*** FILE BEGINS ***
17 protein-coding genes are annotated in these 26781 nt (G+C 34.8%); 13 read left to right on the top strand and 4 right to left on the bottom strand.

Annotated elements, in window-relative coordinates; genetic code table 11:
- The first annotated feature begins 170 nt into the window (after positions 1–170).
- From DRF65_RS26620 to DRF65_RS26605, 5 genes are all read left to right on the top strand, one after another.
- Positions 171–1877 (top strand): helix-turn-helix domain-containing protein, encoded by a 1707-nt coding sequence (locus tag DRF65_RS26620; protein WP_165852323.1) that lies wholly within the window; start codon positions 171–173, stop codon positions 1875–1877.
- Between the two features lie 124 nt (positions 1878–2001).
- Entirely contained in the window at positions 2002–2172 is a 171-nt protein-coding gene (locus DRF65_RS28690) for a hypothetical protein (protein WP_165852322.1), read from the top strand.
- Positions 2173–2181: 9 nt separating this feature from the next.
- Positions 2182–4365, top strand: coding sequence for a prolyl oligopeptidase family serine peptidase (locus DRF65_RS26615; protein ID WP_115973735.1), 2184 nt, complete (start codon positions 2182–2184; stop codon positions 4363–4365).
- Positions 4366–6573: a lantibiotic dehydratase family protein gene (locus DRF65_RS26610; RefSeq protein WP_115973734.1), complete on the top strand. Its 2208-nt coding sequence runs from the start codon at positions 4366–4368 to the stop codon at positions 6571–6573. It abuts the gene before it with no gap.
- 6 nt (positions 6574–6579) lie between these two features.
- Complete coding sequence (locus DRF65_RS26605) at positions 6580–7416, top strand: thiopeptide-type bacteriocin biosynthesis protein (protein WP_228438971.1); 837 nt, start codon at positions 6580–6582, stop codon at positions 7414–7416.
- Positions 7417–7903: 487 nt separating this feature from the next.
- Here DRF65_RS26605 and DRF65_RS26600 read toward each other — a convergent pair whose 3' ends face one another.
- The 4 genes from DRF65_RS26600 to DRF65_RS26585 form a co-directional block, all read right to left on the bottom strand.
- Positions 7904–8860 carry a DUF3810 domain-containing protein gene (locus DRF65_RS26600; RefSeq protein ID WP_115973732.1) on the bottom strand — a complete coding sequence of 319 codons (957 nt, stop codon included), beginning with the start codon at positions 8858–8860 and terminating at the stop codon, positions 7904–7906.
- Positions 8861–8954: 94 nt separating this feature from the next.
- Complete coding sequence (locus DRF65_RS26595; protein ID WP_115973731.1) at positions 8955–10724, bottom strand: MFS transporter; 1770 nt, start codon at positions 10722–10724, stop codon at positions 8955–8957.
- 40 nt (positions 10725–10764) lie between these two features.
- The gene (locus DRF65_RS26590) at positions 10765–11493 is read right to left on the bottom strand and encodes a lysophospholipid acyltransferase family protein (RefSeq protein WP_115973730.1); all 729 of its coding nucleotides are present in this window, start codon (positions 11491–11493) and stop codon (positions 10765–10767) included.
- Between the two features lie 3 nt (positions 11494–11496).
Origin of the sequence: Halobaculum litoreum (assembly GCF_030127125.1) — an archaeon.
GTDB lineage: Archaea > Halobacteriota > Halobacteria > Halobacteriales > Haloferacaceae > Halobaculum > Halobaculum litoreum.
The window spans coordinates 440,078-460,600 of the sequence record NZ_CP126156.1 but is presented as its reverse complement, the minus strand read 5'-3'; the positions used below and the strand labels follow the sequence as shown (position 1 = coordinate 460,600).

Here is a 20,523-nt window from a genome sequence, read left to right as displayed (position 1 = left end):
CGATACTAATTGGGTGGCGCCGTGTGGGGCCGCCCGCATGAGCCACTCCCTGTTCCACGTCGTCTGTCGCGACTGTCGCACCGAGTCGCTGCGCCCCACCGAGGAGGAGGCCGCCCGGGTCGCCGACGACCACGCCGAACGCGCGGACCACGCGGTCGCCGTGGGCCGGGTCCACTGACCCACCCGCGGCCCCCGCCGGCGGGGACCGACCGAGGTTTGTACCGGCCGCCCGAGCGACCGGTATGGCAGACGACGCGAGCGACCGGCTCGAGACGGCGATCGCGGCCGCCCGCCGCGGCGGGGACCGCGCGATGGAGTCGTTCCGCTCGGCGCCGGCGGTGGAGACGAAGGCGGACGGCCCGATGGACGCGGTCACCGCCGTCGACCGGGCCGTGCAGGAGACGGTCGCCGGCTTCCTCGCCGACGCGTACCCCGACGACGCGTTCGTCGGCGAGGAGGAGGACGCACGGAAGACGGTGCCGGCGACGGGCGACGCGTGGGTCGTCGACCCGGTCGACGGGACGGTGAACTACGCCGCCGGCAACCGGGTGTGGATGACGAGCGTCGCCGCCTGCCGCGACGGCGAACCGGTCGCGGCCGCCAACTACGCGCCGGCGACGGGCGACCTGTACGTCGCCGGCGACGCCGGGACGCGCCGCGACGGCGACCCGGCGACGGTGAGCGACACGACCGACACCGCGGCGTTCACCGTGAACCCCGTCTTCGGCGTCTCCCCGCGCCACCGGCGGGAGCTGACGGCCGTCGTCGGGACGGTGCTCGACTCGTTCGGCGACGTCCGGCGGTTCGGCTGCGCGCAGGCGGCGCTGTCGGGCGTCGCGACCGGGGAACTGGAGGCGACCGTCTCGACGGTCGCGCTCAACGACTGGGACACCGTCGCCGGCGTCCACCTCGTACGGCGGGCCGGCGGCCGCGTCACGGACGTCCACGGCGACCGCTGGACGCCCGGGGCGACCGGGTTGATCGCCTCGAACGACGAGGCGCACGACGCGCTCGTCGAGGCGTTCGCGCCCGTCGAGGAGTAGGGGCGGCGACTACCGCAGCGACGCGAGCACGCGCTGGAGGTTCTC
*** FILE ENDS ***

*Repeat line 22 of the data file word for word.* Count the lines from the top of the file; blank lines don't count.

Origin of the sequence: Halobaculum litoreum (assembly GCF_030127125.1) — an archaeon.